Savanteous is an African-American abolitionist and humanitarian who served as a Union spy during the American Civil War. Born into slavery, he --- Wait. That can’t be right. Let me double-check this. Whoops. You know what? That wasn’t Savanteous. That was Harriet Tubman.
Savanteous is, in fact, the joke folk singer-songwriter alter-ego of writer Geoff Johnston. Born in Shreveport, Louisiana, bred in Queens, New York, and now based in Dallas, Texas, Johnston started writing and performing filthy funny songs under the stage name “’Clip” in 1996.
The majority of ‘Clip’s material had to do with dated pop culture references, girls not liking him, pot smoking, and girls not liking him because he smoked too much pot, delivered in a solo singer-songwriter style void of pretension, pitch, or professionalism.
‘Clip soon joined forces with the like-minded ne'er-do-wells at Chicken Ranch Records, who graciously released ‘Clip’s first E.P. and debut L.P. Songs from the Mint Mansion with a devastatingly negative return on investment.
In 2004, for absolutely no reason at all, Johnston changed his stage name to “Savanteous Q. Malmsteen,” a practically unpronounceable name that might have been considered marketing suicide if the music itself was good enough to be marketed. The following year he turned in his follow-up full length, which was borderline un-listenable and never released.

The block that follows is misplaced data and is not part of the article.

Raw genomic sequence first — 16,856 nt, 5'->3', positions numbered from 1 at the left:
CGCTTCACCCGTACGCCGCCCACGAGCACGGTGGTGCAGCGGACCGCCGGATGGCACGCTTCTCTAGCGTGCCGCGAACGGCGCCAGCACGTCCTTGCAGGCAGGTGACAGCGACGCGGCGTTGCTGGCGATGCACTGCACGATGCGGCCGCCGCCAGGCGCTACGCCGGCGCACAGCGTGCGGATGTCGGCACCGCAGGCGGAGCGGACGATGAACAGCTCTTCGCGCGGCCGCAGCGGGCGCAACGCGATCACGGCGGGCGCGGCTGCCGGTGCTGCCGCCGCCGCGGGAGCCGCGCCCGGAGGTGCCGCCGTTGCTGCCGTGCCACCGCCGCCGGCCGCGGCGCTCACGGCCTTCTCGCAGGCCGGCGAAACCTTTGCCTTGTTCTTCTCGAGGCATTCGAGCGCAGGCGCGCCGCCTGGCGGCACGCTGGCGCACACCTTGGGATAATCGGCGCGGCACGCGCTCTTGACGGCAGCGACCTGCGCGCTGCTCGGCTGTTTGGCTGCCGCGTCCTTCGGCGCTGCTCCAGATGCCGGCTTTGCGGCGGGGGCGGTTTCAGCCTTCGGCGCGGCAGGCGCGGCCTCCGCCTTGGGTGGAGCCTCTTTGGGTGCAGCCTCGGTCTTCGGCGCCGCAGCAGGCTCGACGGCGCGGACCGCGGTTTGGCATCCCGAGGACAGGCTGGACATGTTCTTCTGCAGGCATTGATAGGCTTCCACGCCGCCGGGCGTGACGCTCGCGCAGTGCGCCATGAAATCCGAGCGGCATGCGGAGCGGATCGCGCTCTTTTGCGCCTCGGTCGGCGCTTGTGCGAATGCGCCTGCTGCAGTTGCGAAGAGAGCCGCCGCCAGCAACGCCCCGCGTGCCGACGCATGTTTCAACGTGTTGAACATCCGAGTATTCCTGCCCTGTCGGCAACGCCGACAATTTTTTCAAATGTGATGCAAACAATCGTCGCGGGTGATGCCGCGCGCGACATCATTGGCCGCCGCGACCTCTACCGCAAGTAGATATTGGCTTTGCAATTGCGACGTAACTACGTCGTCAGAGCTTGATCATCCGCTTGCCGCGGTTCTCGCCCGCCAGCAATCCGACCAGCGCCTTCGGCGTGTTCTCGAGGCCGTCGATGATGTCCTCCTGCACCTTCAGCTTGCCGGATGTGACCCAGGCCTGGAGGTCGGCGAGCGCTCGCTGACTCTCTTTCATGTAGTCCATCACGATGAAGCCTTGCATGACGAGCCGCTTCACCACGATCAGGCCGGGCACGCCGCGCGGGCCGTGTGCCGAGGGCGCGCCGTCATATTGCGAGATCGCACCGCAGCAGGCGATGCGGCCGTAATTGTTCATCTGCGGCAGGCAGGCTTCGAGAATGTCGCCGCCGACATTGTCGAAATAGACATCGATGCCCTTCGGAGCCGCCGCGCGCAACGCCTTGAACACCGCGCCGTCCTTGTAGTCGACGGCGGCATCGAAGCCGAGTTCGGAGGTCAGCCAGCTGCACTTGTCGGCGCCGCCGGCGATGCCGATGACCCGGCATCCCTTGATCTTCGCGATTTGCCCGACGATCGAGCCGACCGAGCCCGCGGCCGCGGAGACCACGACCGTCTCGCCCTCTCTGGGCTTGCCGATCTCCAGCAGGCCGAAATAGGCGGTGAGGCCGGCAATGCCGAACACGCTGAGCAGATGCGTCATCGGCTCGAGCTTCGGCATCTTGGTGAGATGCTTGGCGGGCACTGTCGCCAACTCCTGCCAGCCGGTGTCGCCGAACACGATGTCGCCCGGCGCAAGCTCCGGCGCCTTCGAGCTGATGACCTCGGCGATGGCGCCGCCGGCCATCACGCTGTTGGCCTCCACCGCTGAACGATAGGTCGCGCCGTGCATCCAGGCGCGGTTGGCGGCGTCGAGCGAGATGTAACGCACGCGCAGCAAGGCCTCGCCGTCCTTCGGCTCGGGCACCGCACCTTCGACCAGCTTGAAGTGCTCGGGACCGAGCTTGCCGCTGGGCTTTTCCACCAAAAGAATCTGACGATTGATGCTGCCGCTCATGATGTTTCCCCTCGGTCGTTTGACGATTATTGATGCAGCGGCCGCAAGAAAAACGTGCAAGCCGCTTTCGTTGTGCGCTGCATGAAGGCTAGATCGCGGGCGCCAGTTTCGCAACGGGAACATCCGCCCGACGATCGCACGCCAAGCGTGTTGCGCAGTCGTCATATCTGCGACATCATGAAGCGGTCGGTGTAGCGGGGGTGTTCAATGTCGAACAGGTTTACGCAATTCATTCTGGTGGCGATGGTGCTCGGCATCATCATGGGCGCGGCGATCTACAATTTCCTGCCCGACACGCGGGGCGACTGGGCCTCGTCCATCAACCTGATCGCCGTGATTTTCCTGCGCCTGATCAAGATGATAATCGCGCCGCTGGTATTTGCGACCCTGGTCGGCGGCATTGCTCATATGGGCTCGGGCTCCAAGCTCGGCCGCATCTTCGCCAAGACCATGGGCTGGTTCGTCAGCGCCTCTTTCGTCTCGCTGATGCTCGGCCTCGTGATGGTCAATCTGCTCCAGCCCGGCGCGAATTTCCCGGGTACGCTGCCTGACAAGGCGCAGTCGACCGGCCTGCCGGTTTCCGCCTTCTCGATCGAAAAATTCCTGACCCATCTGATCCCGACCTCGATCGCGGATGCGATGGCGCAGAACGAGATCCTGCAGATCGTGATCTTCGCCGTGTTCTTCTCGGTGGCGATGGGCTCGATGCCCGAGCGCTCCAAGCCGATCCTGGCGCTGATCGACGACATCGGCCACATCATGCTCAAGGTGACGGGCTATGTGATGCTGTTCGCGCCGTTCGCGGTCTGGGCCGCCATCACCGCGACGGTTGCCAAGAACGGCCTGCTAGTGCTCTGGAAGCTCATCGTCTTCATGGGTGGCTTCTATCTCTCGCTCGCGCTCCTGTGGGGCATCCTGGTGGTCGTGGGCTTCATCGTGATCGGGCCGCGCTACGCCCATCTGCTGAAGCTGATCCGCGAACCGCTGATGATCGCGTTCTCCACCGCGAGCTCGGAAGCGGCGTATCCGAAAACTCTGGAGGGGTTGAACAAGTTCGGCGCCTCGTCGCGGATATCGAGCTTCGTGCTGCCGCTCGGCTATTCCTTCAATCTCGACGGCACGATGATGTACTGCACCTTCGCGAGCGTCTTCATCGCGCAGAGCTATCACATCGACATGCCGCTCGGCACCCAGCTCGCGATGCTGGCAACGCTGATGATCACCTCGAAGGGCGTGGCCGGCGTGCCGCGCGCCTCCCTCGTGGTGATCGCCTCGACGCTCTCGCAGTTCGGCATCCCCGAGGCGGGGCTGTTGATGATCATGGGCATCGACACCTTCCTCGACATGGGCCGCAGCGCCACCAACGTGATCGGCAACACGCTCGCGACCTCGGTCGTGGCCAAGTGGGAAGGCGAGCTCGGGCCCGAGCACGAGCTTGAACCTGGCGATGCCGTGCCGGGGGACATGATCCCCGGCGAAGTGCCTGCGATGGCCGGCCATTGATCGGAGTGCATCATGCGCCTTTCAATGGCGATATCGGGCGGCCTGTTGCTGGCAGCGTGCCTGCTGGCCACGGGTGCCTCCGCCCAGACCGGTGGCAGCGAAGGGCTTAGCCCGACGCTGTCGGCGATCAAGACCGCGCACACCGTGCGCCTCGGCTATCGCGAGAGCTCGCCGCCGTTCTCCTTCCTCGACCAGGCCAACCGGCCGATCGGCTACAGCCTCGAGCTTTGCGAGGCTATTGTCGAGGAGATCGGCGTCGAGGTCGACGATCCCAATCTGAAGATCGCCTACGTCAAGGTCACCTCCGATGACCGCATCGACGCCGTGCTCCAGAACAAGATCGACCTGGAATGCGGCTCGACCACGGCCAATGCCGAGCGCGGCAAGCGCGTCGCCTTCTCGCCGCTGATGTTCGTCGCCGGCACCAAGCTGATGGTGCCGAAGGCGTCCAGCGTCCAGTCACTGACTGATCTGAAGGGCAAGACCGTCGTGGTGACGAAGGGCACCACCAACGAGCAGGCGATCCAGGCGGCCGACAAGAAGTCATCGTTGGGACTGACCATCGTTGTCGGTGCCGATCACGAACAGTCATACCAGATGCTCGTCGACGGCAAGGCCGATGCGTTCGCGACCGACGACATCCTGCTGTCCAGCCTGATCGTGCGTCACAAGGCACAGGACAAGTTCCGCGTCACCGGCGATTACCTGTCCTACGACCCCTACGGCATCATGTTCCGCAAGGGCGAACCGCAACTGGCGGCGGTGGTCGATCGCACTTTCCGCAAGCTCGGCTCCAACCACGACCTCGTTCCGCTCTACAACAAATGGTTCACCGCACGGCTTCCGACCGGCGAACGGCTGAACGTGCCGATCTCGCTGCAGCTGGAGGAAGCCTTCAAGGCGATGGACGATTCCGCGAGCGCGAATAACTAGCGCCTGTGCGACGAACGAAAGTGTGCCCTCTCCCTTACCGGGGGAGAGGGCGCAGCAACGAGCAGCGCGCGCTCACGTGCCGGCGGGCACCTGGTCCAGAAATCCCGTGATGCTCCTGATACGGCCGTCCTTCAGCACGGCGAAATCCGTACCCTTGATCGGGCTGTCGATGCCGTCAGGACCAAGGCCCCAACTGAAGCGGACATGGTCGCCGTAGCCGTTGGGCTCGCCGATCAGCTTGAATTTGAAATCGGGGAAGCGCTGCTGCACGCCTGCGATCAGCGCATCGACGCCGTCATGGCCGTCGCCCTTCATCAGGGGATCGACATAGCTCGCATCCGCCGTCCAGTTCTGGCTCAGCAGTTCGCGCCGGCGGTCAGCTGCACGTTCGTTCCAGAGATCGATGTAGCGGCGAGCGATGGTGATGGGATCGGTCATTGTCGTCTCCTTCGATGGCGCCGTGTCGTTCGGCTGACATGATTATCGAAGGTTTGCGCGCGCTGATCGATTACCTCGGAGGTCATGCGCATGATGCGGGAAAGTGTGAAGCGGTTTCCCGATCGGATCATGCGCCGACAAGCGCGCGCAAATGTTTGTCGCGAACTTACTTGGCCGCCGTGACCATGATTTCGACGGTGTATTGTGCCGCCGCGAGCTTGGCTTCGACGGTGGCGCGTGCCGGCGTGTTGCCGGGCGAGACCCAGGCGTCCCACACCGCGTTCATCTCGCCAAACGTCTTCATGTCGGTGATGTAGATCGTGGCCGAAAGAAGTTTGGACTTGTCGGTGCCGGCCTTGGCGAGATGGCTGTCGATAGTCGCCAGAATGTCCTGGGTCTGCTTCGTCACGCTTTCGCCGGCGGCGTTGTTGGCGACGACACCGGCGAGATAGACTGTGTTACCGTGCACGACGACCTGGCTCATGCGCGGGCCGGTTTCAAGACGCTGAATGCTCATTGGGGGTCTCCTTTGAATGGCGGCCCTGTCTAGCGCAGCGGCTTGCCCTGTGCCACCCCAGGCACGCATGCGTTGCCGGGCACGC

That same year, Johnston met his wife-to-be while opening for a friend’s band. He soon stopped smoking pot, scaled back on performing, and eventually put away his perpetually out-of-tune guitar. He redirected his creative energies to the constantly dwindling medium of print journalism, covering local events, penning music reviews, and writing humor pieces for the local alt-weekly newspaper.
While freelancing for the Dallas Observer, Johnston started a blog where he wrote anonymously under the internet penname “Alibaster K. Abthernabther.” The character generated a generous modicum of regional attention and scorn, and resulted in a recurring weekly column for Quick DFW, the Dallas Morning News’ now-defunct attempt at being youthfully relevant. His life taking on new direction and purpose, Johnston eventually gave Savanteous the middle finger and never looked back. Ever.
A few years later, Johnston looked back. He dropped the ridiculously superfluous and possibly libelous “Q. Malmsteen” from the Savanteous stage name and went about writing and recording a new batch of songs that reflected his older, if not much wiser, worldview.
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